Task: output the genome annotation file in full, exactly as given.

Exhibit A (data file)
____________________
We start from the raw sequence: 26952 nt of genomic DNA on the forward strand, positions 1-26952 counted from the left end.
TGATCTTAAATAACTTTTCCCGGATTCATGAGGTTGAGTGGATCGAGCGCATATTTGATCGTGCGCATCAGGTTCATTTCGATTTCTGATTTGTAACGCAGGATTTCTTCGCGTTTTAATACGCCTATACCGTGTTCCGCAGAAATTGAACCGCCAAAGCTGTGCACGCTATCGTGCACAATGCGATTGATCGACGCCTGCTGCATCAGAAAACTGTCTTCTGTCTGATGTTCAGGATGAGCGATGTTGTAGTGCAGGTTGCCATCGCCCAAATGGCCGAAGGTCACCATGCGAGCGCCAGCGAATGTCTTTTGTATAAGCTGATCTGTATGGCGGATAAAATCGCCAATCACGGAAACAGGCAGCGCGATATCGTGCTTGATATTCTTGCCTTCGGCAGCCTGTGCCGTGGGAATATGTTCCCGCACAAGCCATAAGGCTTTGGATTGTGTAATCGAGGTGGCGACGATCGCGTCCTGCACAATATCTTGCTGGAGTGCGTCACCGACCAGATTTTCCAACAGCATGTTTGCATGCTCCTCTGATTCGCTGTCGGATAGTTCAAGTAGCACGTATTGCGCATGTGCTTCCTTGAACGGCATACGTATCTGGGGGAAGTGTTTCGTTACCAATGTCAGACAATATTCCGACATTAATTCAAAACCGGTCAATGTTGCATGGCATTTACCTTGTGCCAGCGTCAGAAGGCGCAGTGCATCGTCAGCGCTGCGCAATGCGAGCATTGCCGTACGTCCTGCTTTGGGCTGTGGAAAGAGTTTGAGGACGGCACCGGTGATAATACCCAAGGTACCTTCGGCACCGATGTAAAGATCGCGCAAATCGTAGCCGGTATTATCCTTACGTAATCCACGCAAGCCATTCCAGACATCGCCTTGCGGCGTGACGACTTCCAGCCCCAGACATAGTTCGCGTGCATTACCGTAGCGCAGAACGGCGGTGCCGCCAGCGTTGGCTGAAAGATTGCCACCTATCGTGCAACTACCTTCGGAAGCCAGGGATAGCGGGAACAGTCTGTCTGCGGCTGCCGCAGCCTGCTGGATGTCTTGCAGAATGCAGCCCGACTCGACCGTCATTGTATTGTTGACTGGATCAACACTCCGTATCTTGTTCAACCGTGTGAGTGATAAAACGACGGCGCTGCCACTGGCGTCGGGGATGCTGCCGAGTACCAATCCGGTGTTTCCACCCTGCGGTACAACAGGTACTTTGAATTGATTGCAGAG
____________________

We start from the raw sequence: 26952 nt of genomic DNA on the forward strand, positions 1-26952 counted from the left end.
TGATCTTAAATAACTTTTCCCGGATTCATGAGGTTGAGTGGATCGAGCGCATATTTGATCGTGCGCATCAGGTTCATTTCGATTTCTGATTTGTAACGCAGGATTTCTTCGCGTTTTAATACGCCTATACCGTGTTCCGCAGAAATTGAACCGCCAAAGCTGTGCACGCTATCGTGCACAATGCGATTGATCGACGCCTGCTGCATCAGAAAACTGTCTTCTGTCTGATGTTCAGGATGAGCGATGTTGTAGTGCAGGTTGCCATCGCCCAAATGGCCGAAGGTCACCATGCGAGCGCCAGCGAATGTCTTTTGTATAAGCTGATCTGTATGGCGGATAAAATCGCCAATCACGGAAACAGGCAGCGCGATATCGTGCTTGATATTCTTGCCTTCGGCAGCCTGTGCCGTGGGAATATGTTCCCGCACAAGCCATAAGGCTTTGGATTGTGTAATCGAGGTGGCGACGATCGCGTCCTGCACAATATCTTGCTGGAGTGCGTCACCGACCAGATTTTCCAACAGCATGTTTGCATGCTCCTCTGATTCGCTGTCGGATAGTTCAAGTAGCACGTATTGCGCATGTGCTTCCTTGAACGGCATACGTATCTGGGGGAAGTGTTTCGTTACCAATGTCAGACAATATTCCGACATTAATTCAAAACCGGTCAATGTTGCATGGCATTTACCTTGTGCCAGCGTCAGAAGGCGCAGTGCATCGTCAGCGCTGCGCAATGCGAGCATTGCCGTACGTCCTGCTTTGGGCTGTGGAAAGAGTTTGAGGACGGCACCGGTGATAATACCCAAGGTACCTTCGGCACCGATGTAAAGATCGCGCAAATCGTAGCCGGTATTATCCTTACGTAATCCACGCAAGCCATTCCAGACATCGCCTTGCGGCGTGACGACTTCCAGCCCCAGACATAGTTCGCGTGCATTACCGTAGCGCAGAACGGCGGTGCCGCCAGCGTTGGCTGAAAGATTGCCACCTATCGTGCAACTACCTTCGGAAGCCAGGGATAGCGGGAACAGTCTGTCTGCGGCTGCCGCAGCCTGCTGGATGTCTTGCAGAATGCAGCCCGACTCGACCGTCATTGTATTGTTGACTGGATCAACACTCCGTATCTTGTTCAACCGTGTGAGTGATAAAACGACGGCGCTGCCACTGGCGTCGGGGATGCTGCCGAGTACCAATCCGGTGTTTCCACCCTGCGGTACAACAGGTACTTTGAATTGATTGCAGAG